But interestingly, despite the well-handled casting across the board (and this film boasts more than your average of famous voices in a myriad group of roles), the true star of this film is Chris Wedge. Not for his efforts behind the camera, but for his vocal talents as the harebrained and skittish dishwashing "bot" invention (at the time of this writing I am unsure if it was specifically Wedge who voiced the Bot, but after his success with Scrat, there's no one else it could be!). Pictured in the fifth photo to the left, this "bot" is the invention with which Rodney Copperbottom hopes to create his fortune.

And predictably, as sidekicks are wont to do, the bot steals all his scenes easily, giving co-star Robin Williams (who voices down-and-out bot, "Fender") a serious run for his money. And the bot doesn't even really speak. He is what could easily be considered the "Scrat" of Robots and the character is like the cute, fuzzy dog that pulls as much emotion from the viewer as do the main characters of a film. Except, perhaps, that this character doesn't have any fur...

Regarding the overall visual look of the film, the animators have made amazing progress in their creation of a completely digital world. Unlike the sometimes sparse exteriors featured in Ice Age, this film is packed from beginning to end with a dizzying array of background "stuff." It's like the filmmakers employed an entire crew of animators whose only job was to make sure the background was as filled to capacity as was robotically possible. More than the technical excellence displayed in every frame of the film, it's also the creativity regarding the physical ideas of a completely robotic world that will impress the eye.

The film is not a futuristic, high-tech tale of a world controlled by advanced robots boasting artificial intelligence. It's like a trip into American 1950's nostalgia with just a few nods to today's pop culture (the people in charge of the soundtrack made good comedic use of contemporary hip hop and pop tunes). It's like looking at Earth if everything on it was made of metal. Chairs, buildings, "people" - everything viewers see on the screen is re-imagined with a metal covering. Everything that can be personified has a pair of eyes and that includes most of the transportation machines and household appliances.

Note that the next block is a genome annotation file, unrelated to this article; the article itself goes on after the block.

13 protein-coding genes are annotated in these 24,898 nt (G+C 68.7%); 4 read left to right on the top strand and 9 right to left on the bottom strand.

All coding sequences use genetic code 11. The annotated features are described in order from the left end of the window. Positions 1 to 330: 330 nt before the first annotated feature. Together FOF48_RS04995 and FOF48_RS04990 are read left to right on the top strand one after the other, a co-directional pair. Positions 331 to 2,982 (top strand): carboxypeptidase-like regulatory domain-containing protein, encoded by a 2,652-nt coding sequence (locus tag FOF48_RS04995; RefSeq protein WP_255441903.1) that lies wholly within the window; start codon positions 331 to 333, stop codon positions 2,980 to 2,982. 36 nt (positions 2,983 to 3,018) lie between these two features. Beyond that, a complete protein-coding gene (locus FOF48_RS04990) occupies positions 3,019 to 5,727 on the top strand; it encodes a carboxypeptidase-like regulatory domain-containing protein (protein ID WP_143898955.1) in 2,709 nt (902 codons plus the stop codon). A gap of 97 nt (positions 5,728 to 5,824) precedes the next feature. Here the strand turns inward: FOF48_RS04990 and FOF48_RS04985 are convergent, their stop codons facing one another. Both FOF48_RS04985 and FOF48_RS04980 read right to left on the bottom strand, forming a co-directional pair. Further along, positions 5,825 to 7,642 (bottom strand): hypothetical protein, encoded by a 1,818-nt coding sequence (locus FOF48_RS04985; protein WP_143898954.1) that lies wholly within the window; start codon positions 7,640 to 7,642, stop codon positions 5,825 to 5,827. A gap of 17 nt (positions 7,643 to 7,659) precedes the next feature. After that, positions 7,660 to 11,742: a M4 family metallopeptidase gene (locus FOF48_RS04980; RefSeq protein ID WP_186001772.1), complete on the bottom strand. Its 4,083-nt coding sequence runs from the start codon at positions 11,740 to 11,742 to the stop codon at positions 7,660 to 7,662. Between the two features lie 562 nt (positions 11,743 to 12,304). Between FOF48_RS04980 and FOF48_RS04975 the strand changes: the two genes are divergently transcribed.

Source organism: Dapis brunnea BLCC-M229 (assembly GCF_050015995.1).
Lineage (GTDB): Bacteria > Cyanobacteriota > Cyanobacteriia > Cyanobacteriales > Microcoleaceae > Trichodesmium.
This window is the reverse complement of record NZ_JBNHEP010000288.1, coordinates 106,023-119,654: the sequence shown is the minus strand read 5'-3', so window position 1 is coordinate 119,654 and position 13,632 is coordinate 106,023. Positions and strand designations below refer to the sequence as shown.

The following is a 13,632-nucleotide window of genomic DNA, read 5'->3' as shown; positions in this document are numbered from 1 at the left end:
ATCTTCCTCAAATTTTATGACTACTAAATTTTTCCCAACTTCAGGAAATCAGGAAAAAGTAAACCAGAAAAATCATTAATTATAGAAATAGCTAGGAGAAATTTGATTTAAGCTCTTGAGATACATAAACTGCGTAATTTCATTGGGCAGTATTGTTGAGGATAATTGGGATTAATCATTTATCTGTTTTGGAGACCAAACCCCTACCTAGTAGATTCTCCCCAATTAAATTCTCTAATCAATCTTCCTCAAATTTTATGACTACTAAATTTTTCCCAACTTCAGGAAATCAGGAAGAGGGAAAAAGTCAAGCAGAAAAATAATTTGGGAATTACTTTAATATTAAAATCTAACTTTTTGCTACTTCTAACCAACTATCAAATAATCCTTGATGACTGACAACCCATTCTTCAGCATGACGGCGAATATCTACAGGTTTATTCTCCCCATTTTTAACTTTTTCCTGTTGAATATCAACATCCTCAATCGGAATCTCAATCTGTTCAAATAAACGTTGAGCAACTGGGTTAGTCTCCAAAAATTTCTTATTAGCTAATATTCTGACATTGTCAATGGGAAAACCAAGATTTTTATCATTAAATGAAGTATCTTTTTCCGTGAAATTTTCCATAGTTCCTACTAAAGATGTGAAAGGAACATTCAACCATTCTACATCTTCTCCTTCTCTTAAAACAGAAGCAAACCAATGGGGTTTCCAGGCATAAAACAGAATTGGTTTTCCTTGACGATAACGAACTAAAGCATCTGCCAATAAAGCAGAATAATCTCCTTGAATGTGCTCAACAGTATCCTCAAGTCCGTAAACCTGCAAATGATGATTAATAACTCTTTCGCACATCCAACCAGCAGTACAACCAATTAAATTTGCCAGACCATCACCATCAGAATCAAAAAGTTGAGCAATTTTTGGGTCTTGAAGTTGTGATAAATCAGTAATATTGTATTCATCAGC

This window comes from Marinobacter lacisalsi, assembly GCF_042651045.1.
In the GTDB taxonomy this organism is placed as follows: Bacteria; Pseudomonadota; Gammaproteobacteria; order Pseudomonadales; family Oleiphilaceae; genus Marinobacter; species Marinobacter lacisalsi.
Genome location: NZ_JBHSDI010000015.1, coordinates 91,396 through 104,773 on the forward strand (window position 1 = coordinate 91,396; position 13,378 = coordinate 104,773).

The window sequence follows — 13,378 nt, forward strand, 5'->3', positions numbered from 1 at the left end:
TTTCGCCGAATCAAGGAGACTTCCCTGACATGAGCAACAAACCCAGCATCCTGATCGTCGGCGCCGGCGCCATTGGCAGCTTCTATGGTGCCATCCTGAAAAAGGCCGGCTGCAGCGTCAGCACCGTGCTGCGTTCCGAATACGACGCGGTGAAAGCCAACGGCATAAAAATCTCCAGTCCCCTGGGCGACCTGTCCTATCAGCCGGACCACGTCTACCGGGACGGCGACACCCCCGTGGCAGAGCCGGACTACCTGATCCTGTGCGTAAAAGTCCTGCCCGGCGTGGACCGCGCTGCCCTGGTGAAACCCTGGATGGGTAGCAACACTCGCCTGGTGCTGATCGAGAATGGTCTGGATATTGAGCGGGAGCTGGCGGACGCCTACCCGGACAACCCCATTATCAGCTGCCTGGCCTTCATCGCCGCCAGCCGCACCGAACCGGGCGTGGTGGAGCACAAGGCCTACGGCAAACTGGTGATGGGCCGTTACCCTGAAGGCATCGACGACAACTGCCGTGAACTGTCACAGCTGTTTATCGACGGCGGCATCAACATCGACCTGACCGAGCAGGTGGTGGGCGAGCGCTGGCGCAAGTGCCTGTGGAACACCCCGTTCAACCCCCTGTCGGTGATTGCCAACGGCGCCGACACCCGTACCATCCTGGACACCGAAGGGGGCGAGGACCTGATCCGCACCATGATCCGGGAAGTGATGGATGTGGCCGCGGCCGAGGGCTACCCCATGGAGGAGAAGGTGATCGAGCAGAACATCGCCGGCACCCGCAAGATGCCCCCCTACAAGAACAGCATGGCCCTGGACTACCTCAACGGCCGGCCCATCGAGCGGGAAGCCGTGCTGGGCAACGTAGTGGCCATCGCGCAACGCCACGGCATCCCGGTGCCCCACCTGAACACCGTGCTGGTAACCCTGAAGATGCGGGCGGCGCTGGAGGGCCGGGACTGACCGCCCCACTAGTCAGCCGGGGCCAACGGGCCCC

The only thing this film is missing is a truly innovative dialogue. There's no shame in taking a well-used story to the plate, but there's no reason the dialogue can't be a hit out of the park. It is possible that less time than was probably necessary was spent on the script because of Robin Williams' involvement (could anyone hold that actor to the words on the page of a script?), but the only thing keeping this film from being a true four-star experience is the dialogue. Beyond the lapses in judgment regarding the dialogue, the visuals are stunning, the editing and musical score are expertly done, and every aspect of the film is excellently produced. Robots is a strong entry into the world of computer animated films and while it won't win the animation derby this year, is still a beautiful and entertaining creation.

Review by Kelsey Wyatt.

PS: There is an early trailer for Ice Age 2 preceding this film! Go see it in the theater if you can!